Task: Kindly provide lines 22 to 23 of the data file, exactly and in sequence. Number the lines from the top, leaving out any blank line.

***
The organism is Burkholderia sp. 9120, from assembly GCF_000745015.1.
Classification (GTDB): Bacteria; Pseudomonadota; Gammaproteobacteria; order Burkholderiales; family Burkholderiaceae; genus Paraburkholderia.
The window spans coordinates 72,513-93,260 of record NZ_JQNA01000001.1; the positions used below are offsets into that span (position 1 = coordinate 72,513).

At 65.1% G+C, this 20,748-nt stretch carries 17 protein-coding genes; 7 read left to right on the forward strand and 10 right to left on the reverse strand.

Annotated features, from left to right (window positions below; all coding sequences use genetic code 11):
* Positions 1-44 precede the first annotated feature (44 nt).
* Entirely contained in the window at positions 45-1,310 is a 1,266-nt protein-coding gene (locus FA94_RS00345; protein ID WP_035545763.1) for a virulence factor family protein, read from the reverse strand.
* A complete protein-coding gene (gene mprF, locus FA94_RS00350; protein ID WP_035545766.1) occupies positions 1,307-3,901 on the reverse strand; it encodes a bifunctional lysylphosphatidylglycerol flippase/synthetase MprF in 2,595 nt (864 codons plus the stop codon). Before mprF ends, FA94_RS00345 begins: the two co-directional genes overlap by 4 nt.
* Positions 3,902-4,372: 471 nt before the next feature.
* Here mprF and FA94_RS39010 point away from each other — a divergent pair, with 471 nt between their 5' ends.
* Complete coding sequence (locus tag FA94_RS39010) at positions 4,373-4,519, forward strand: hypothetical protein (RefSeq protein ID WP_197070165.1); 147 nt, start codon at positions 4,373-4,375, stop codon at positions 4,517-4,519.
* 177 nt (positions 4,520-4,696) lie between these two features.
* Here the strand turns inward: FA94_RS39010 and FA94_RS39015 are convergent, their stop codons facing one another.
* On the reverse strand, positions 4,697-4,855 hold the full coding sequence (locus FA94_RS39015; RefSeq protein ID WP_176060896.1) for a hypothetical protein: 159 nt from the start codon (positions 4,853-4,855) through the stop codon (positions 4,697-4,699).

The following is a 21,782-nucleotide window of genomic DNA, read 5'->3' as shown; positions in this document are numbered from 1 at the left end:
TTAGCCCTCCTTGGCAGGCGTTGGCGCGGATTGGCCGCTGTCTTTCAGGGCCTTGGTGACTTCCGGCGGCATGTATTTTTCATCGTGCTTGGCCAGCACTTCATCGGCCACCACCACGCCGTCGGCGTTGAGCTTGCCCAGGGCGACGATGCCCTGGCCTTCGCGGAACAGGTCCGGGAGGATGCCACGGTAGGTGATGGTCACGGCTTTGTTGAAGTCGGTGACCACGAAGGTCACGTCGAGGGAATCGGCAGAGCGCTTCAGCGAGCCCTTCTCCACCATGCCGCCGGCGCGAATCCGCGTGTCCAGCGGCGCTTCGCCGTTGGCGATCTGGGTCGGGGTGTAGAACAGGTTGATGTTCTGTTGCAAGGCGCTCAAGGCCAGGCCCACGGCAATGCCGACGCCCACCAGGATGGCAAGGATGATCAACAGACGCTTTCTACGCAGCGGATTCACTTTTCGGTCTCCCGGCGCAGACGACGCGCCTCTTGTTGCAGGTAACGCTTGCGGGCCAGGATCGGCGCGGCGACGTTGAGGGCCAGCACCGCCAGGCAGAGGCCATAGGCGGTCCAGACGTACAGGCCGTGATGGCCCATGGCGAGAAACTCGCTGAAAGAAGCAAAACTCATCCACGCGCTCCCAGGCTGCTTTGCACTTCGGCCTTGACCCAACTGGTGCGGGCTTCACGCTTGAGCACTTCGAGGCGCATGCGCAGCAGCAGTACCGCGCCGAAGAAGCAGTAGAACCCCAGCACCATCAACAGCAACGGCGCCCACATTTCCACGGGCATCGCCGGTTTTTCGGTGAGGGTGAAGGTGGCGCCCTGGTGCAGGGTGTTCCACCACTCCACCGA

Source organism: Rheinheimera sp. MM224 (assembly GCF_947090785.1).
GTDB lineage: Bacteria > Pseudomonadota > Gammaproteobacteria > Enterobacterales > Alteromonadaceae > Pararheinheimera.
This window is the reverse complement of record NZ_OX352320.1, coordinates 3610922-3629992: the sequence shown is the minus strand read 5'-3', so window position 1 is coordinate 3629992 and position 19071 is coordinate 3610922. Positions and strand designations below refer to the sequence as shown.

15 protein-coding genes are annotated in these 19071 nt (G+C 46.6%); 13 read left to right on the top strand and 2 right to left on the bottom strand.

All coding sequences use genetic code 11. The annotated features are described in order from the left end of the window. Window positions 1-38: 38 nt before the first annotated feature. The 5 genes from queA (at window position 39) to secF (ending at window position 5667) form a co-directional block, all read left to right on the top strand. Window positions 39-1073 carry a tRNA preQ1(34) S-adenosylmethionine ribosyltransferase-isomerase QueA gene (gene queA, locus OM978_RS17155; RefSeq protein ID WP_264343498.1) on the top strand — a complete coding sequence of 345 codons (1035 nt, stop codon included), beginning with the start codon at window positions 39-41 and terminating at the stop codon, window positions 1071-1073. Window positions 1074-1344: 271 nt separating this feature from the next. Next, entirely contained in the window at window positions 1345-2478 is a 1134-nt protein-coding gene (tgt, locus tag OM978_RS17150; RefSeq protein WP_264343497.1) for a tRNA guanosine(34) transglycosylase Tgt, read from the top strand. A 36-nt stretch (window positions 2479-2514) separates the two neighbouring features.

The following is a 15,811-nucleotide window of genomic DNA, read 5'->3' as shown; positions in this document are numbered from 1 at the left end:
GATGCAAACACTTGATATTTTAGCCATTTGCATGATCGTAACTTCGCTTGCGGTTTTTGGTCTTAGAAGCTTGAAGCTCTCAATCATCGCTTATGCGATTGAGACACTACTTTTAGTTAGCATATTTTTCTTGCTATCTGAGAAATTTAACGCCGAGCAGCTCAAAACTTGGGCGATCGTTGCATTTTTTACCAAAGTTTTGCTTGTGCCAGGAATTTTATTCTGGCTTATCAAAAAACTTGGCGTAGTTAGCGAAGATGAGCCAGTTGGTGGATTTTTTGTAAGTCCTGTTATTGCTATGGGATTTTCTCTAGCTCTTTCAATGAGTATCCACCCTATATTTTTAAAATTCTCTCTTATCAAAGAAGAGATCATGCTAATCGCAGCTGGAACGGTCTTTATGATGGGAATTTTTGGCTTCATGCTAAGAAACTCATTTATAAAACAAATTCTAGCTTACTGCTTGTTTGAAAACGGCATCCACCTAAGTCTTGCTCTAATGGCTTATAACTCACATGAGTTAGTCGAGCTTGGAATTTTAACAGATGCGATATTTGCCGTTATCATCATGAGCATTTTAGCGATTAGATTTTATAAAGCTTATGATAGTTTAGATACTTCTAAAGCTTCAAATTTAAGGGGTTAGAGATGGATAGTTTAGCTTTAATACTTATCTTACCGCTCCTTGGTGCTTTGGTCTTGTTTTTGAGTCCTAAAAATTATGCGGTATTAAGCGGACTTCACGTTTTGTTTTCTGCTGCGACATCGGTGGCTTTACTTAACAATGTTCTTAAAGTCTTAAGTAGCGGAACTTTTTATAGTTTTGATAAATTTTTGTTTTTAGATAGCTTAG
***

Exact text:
The following is a 15,811-nucleotide window of genomic DNA, read 5'->3' as shown; positions in this document are numbered from 1 at the left end:
GATGCAAACACTTGATATTTTAGCCATTTGCATGATCGTAACTTCGCTTGCGGTTTTTGGTCTTAGAAGCTTGAAGCTCTCAATCATCGCTTATGCGATTGAGACACTACTTTTAGTTAGCATATTTTTCTTGCTATCTGAGAAATTTAACGCCGAGCAGCTCAAAACTTGGGCGATCGTTGCATTTTTTACCAAAGTTTTGCTTGTGCCAGGAATTTTATTCTGGCTTATCAAAAAACTTGGCGTAGTTAGCGAAGATGAGCCAGTTGGTGGATTTTTTGTAAGTCCTGTTATTGCTATGGGATTTTCTCTAGCTCTTTCAATGAGTATCCACCCTATATTTTTAAAATTCTCTCTTATCAAAGAAGAGATCATGCTAATCGCAGCTGGAACGGTCTTTATGATGGGAATTTTTGGCTTCATGCTAAGAAACTCATTTATAAAACAAATTCTAGCTTACTGCTTGTTTGAAAACGGCATCCACCTAAGTCTTGCTCTAATGGCTTATAACTCACATGAGTTAGTCGAGCTTGGAATTTTAACAGATGCGATATTTGCCGTTATCATCATGAGCATTTTAGCGATTAGATTTTATAAAGCTTATGATAGTTTAGATACTTCTAAAGCTTCAAATTTAAGGGGTTAGAGATGGATAGTTTAGCTTTAATACTTATCTTACCGCTCCTTGGTGCTTTGGTCTTGTTTTTGAGTCCTAAAAATTATGCGGTATTAAGCGGACTTCACGTTTTGTTTTCTGCTGCGACATCGGTGGCTTTACTTAACAATGTTCTTAAAGTCTTAAGTAGCGGAACTTTTTATAGTTTTGATAAATTTTTGTTTTTAGATAGCTTAG